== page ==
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DOJ Asks Congress to Permanently Classify Fentanyl-Like Drugs

2018 temporary order that tightened controls on fentanyl-like drugs expires in February 2020

opioid crisis

WEDNESDAY, July 3, 2019 (HealthDay News) -- A temporary order classifying fentanyl-like drugs as controlled substances should be enacted into law, the U.S. Department of Justice is telling Congress.

The order -- which was enacted in 2018 on an emergency basis and expires in February 2020 -- tightened controls on fentanyl-like drugs, which had skirted federal law because their chemical makeup is slightly different than the opioid fentanyl, which is about 100 times stronger than morphine, CBS News reported. Fentanyl-like drugs can be even stronger.

"From a policy and regulatory perspective, fentanyl-like substances need to be permanently scheduled as a class," said Katie Crytzer, the acting deputy assistant attorney general in the Office of Legal Policy at the Department of Justice, CBS News reported. The classification is an "urgent and necessary first step," she told reporters Monday.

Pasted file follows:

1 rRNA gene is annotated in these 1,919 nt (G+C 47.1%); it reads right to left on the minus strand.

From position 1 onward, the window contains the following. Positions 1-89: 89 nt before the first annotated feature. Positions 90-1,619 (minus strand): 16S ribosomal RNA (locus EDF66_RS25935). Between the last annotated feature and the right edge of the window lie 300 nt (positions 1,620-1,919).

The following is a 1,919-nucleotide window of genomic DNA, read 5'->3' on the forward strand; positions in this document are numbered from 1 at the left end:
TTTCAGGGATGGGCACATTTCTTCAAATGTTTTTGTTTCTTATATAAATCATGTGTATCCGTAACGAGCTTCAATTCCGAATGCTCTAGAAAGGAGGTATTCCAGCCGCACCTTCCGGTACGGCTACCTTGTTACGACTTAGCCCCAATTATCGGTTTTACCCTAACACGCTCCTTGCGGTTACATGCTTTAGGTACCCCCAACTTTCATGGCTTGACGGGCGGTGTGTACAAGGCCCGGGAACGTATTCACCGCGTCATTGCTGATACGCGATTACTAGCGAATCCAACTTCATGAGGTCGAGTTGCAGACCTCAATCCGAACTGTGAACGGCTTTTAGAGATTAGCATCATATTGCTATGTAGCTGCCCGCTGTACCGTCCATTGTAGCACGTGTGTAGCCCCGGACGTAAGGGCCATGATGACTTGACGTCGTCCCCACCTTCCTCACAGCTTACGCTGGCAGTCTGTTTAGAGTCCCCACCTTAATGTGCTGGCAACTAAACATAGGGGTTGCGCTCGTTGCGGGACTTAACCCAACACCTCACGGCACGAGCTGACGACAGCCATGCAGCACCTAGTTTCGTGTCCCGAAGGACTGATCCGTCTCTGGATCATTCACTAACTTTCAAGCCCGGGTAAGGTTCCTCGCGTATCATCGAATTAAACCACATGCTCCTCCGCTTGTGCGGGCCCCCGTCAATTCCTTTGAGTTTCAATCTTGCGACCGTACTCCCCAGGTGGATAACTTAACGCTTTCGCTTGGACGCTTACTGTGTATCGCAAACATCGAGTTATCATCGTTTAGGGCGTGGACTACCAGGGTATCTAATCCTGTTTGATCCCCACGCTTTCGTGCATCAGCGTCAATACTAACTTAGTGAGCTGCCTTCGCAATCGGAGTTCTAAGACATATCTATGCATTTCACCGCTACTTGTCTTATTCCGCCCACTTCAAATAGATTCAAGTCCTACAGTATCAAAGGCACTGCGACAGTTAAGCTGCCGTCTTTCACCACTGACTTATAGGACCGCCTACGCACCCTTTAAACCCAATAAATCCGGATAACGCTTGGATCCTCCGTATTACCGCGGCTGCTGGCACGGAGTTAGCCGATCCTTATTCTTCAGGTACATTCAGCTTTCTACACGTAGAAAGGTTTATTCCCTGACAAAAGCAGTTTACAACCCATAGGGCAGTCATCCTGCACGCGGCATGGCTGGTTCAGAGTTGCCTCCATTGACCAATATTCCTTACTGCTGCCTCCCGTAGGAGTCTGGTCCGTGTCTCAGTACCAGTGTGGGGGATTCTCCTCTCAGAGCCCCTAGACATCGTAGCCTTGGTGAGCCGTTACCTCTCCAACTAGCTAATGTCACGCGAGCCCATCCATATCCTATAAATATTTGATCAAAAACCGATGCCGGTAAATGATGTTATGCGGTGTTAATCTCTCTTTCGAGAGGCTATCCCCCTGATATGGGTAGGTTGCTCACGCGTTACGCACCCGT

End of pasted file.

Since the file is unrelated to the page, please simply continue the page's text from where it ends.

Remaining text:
Of the more than 70,000 drug overdose deaths in the U.S. in 2017, nearly 48,000 were caused by opioids, and about 29,000 by fentanyl or fentanyl-like substances, according to U.S. Centers for Disease Control and Prevention data, said John Martin, assistant administrator of the Drug Enforcement Administration, CBS News reported.

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